For the first time, India has
officially acknowledged that it is leasing at least one Russian Akula II SSN
(nuclear attack submarine), which will enter Indian service in 2009. Persistent
rumors had it that, two years ago, India arranged to lease two Akula IIs, for
several million dollars a month per sub. It has apparently taken this long to
train the crews. There were hundreds of sailors and government officials
involved in this operation, and, while tidbits of information kept leaking out,
the government refused comment. The 7,000 ton Akula IIs are recently built, and
have a crew of 51. The Indian money enabled Russia to complete construction on
at least two Akulas that were less than half finished at the end of the Cold
War. This was another aftereffect of the collapse of the Soviet Union. Several
major shipbuilding projects were basically put on hold (which still cost a lot
of money), in the hopes that something would turn up. In this case, it was
Indians with lots of cash.
India also expects to complete construction of its
own nuclear sub design in two years, and begin sea trials and tests. This boat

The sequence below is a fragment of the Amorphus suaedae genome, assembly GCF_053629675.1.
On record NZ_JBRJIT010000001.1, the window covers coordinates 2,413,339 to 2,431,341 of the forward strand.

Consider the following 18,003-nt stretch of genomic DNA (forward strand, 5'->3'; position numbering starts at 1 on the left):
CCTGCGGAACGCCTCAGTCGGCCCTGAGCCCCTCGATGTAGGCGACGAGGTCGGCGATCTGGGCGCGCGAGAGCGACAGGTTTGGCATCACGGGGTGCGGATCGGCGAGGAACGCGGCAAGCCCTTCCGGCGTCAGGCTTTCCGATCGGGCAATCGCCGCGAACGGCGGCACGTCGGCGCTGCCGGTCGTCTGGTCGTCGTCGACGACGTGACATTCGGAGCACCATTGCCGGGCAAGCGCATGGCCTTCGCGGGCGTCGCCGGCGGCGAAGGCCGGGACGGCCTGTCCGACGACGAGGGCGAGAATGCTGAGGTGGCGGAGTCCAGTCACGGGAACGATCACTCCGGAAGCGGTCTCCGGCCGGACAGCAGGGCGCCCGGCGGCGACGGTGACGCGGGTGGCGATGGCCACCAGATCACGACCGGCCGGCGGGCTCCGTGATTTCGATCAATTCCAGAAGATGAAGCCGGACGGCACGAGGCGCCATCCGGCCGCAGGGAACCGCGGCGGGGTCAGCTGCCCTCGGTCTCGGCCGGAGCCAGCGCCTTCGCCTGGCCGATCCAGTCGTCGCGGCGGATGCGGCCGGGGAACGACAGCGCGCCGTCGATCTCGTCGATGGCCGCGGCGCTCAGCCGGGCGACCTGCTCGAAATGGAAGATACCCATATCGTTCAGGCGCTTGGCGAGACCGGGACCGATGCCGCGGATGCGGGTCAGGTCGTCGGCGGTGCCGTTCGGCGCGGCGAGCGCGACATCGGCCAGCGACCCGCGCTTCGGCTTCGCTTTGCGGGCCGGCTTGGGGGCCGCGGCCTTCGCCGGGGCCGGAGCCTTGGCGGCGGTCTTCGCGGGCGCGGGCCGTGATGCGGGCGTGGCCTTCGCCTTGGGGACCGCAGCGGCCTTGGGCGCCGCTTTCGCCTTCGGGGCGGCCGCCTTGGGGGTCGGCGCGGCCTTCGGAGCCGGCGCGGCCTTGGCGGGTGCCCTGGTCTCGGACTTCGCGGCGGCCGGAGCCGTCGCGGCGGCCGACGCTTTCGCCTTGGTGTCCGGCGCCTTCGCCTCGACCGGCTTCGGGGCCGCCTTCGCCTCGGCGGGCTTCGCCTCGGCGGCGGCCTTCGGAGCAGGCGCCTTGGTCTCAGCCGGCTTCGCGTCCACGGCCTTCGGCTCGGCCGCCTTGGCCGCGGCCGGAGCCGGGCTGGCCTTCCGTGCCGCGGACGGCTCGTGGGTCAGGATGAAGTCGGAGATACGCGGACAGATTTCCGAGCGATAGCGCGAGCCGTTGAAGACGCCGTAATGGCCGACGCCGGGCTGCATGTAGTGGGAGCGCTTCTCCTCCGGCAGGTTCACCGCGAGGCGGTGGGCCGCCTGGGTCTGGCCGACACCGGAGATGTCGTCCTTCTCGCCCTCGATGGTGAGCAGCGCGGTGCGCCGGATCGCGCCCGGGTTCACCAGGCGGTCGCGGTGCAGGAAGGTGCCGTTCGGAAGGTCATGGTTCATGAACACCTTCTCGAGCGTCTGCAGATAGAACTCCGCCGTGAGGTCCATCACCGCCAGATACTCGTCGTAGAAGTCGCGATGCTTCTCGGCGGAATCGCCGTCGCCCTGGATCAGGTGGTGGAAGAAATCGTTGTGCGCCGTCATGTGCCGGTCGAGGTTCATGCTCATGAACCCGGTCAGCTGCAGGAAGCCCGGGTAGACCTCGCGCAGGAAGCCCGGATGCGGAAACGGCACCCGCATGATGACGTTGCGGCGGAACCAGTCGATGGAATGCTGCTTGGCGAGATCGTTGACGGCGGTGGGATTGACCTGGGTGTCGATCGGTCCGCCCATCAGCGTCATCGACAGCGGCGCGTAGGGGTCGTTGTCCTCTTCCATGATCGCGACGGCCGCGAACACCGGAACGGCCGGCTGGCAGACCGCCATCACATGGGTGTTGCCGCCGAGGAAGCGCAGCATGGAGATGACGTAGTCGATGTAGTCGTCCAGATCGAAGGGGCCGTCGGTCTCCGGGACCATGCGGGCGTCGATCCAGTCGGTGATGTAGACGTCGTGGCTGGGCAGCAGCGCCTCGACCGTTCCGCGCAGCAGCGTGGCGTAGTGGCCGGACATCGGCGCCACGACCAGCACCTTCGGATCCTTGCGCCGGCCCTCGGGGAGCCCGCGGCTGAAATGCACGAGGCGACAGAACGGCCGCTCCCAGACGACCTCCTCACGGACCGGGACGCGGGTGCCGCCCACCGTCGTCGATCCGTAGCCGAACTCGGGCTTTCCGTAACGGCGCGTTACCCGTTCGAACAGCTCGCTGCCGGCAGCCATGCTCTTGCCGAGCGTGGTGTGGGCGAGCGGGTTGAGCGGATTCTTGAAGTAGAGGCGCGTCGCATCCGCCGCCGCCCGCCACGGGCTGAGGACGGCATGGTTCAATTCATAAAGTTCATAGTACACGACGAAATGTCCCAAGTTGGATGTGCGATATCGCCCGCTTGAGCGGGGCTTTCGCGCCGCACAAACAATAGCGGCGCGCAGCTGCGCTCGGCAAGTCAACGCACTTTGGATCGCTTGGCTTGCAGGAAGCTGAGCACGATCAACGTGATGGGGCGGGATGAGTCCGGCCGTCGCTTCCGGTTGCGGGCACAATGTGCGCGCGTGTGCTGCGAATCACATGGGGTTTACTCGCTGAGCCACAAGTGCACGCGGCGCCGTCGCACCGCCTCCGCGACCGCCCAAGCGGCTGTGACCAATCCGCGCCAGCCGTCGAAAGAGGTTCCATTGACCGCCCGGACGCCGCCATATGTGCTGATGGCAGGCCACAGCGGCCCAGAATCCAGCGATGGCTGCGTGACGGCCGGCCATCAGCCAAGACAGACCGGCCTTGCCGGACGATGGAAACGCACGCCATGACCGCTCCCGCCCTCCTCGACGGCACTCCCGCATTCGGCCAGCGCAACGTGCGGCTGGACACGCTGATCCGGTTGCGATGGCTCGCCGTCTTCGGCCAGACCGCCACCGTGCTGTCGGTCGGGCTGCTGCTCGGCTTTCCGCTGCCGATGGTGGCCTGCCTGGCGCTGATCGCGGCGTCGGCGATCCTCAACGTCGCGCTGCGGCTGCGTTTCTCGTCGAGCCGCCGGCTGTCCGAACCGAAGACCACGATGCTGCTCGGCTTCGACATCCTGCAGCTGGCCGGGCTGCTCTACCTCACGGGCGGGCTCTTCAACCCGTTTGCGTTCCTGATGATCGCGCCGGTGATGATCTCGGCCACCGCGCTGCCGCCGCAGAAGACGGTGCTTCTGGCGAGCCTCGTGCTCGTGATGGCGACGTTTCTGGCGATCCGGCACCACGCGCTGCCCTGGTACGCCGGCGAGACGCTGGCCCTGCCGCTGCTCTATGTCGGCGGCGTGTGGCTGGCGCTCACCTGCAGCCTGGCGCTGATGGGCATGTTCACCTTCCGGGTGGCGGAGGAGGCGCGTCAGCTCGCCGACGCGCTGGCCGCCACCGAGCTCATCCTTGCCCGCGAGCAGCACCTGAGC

is based on Russian technology, but is basically Indian designed and built. The
Russian Akula will basically serve as a training boat for India's new nuclear
The new Indian SSN is called the ATV (Advanced
Technology Vessel) class. There are to be five boats in the class, assuming
that the first one works well. That first ATV SSN (nuclear attack sub) is not
expected to enter service for at least another 3-5 years.
The ATV will be a 5,000 ton boat, and comparisons
are being made to the new Chinese 093 (Shang) class, which is a 6,000 ton boat
that just entered service last year, after more than a decade of construction.
That was China's second class of SSNs. The first, the Han class, was a
disaster. India is trying to learn from Chinas mistakes. That's one reason the
ATV project has been kept so secret. Another reason for the secrecy was that so
much of the ATV project involved developing a compact, light water reactor
technology that would fit in a submarine. One of these Indian reactors is being
installed in a 5,000 ton Charlie II class submarine that was purchased from
Russia. This boat will be ready for sea trails next year. If that goes well,
the reactor will be installed in the first ATV.
Once the ATV SSN is proven, a modified version will
be built as a SSBN (ballistic missile carrying sub). This was how everyone else
did it, including the Chinese. Get an SSN operational, then modify the design
to include some SLBM launch tubes.